Beware of these three ways storytelling could be undermining your web copy

Storytelling is all the rage these days. We’re encouraged to tell a great story in our pitch decks, proposals, business plans, social media posts, grant applications, blogs, and web pages.

But here’s the thing: storytelling is not a silver bullet. To succeed, it has to be done skilfully. A story told in the wrong way can actually damage your message and your brand's reputation.

Here are three specific ways I often see storytelling backfire in web copy:

1. Lack of drama

If you think back to your junior high English class, then you can probably recall something called a Freytag diagram, which looks like this:

Notice the pyramid shape; the story starts with a problem (inciting action) and sees the hero grapple with that issue through a series of escalating events that form the “rising action.”

Rising action creates drama and suspense. It raises the audience’s interests, and maybe their blood pressure or the hairs on the back of their neck.

Your business story will flop if it lacks a series of interconnected, increasing challenging events to propel the plot forward. Your story won’t look like an exciting pyramid rising to a climax. Instead, it will look more like a flat pancake:

2. The wrong hero

I’m a huge fan of Nancy Duarte’s approach to persuasive presentations, which she describes so simply and clearly in Resonate: Present Visual Stories that Transform Audiences. Duarte’s method leverages the ancient literary structure of the hero’s journey, with a twist. The hero isn’t the teller of the tale but the audience.

When you’ve put blood, sweat, and your entire life savings into creating an innovative product or service, it can be tempting to tell your company story with you or your team as the protagonist. Typically, such a narrative goes something like this:

Here at Company X we’re an amazing team of incredibly gifted, dedicated people. We spotted a significant problem that sparked our curiosity and our passion, and we set out to solve it. After months and months of research, testing, and iterating, we’ve created the perfect solution that resolves the problem. And by the way, it will serve some of your needs too.

Technically, such a story follows the conventional pattern of the hero’s journey. We can easily picture Company X as a bold knight setting out to slay a dragon of a problem. We can also imagine, particularly if the story includes details, the difficulties of the hero’s journey—through all the perils and trials involved in development. And, finally, we have the satisfaction of a happy-ever-after ending (the perfect solution).

However, a story told in this way is unlikely to resonate with your audience because it leaves the audience out of the action. A more effective approach is to recast the hero so they represent the audience:

You’ve noticed this significant problem that’s negatively impacting your life in these specific ways. You’ve probably tried a number of different solutions that didn’t work and just increased your pain and frustration until you’ve reached a crisis point. Well, we’ve noticed that problem too. We feel your pain, and that’s why we’re offering you the perfect way to alleviate it.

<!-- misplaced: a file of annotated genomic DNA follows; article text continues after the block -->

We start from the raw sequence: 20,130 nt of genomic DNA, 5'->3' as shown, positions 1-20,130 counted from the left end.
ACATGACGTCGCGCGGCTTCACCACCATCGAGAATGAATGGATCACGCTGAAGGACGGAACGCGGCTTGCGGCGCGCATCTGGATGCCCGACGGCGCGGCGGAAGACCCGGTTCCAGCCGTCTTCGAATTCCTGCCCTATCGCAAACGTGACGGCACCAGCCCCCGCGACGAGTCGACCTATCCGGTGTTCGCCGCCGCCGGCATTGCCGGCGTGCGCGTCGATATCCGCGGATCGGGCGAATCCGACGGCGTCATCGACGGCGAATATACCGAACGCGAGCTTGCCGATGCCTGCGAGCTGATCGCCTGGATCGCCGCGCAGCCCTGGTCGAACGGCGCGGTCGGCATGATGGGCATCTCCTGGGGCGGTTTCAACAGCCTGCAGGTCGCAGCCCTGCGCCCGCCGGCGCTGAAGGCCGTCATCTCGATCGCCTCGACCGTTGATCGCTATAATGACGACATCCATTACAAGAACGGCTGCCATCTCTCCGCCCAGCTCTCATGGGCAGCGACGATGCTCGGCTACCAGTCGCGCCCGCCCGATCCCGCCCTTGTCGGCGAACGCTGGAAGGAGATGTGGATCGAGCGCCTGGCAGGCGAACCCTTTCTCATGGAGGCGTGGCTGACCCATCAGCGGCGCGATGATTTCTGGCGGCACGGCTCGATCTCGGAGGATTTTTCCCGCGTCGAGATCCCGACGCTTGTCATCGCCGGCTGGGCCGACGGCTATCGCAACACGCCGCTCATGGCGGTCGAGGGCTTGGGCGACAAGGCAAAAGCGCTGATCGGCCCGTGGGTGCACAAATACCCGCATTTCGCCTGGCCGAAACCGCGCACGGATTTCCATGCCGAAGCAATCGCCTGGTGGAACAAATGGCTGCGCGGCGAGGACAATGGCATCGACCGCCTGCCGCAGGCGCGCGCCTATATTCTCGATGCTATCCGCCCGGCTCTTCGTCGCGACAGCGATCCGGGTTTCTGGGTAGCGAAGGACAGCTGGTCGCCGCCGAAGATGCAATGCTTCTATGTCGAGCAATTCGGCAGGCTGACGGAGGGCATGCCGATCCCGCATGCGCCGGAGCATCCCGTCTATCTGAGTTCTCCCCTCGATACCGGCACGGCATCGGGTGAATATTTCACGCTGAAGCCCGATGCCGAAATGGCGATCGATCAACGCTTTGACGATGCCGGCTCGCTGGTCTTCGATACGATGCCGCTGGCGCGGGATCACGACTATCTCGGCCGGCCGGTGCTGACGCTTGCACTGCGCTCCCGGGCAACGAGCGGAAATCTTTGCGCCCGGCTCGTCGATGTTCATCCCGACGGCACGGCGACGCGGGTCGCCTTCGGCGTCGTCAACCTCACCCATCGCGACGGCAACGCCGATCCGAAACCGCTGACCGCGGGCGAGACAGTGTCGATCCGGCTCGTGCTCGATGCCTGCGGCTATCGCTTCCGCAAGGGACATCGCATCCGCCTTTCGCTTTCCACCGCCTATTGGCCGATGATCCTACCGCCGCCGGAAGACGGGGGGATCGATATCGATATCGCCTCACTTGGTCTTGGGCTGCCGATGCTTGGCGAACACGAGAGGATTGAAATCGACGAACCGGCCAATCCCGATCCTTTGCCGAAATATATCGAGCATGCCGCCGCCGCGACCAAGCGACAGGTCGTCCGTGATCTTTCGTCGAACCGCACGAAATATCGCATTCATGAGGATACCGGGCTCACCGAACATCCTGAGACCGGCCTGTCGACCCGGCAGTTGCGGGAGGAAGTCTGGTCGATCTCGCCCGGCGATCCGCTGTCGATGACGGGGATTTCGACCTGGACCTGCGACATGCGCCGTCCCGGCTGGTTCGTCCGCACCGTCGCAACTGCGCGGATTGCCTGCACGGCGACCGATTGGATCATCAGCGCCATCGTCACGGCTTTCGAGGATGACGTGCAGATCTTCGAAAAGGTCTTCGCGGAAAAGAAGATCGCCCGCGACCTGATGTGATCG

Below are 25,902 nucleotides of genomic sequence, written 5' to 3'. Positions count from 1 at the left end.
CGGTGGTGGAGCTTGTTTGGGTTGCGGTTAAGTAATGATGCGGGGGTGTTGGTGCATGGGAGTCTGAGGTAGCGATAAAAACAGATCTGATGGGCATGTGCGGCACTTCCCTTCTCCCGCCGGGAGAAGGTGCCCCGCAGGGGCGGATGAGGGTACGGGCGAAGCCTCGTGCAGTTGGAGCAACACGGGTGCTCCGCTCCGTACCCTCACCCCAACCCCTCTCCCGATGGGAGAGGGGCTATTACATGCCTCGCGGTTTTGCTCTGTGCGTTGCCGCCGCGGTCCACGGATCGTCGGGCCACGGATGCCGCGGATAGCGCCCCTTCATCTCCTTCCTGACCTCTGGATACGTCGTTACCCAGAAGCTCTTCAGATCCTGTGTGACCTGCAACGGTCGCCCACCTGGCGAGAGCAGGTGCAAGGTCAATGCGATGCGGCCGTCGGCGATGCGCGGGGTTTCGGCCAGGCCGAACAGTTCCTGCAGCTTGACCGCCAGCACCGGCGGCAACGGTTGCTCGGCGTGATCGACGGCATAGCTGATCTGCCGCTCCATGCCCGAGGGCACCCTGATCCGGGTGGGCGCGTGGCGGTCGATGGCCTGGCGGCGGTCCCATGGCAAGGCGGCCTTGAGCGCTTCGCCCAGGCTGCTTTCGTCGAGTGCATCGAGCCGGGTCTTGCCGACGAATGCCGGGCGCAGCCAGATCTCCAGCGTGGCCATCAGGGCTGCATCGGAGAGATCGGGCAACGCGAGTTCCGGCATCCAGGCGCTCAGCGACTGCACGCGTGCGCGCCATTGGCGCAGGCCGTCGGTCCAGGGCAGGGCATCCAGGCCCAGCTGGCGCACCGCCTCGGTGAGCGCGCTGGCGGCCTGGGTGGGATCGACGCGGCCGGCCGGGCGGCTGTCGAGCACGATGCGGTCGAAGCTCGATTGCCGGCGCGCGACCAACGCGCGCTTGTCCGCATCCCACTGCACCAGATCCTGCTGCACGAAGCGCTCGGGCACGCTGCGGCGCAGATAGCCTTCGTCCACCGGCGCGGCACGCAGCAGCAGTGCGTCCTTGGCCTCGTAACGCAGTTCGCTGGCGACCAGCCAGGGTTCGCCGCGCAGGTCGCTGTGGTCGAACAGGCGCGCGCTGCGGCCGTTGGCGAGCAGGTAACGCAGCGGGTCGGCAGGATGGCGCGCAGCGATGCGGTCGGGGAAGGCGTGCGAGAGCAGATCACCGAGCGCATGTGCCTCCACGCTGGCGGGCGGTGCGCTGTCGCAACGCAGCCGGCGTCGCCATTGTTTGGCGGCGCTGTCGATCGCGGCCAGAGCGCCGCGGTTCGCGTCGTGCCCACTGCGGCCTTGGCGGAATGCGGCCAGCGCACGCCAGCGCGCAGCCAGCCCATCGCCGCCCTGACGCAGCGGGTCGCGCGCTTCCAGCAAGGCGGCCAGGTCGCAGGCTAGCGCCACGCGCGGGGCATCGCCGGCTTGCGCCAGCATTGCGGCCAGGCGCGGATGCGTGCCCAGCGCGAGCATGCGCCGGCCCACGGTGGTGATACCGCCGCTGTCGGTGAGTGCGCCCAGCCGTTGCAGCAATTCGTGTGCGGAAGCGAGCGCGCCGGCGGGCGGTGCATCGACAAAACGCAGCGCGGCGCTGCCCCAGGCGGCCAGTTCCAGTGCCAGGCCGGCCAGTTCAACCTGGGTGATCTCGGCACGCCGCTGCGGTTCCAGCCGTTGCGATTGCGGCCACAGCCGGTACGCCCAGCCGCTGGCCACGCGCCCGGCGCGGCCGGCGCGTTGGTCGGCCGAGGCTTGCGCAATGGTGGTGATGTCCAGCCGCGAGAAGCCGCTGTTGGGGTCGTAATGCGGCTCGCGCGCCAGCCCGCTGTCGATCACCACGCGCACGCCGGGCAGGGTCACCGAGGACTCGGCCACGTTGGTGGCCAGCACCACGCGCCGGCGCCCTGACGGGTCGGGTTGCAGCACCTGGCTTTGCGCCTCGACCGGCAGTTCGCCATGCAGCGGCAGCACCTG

Through this approach, the audience relives their journey up the story pyramid: their recognition of the problem, and their journey of increasing frustration as they’ve tried to solve it. Such a story produces drama and emotional resonance while also oozing empathy. The audience feels understood and wants to learn more about the solution that promises to release them from their tortured quest for relief from their agony.

3. Too little detail

An artful story creates a movie in the audience’s mind. Descriptive details bring the action to life so that, neurologically speaking, readers respond to imagined events as if they were real experiences.

Without such details, however, your story will lack oomph. (Yes, in case you’re wondering, that’s a technical term from my days as a literary scholar.) Stories that fail to appeal to the senses fail to appeal to the emotions as well. Like stories without drama, they fall flat.

You don’t need to write like a 19th-century novelist to create oomph. All it takes is a touch of specificity here and there. Consider ways give your audience a sense of being in the midst of the story’s action.

Painting a word-picture of the setting (where and when the story takes place) can be a good place to start. For instance, rather than saying “CannabisCue started in 2017, in Middleborough, Ontario,” you might say something like this:

CannabisCue was born on a small family farm—in the corner of a potato field, to be exact—in Middleborough, Ontario.

Do you see the difference? The second version puts the reader in the middle of the first cannabis crop, wondering how it got planted in the corner of the potatoes. With just a small bit of description, it creates a visual experience and generates intrigue.

Stories are indeed powerful, and storytelling does change the world. In fact, I’d argue that stories form the primary lever for any kind of business, personal, or social change. But that’s another post…

In the meantime, if you’d like a free consult to help you shape a compelling story with your audience as the hero, feel free to get in touch!


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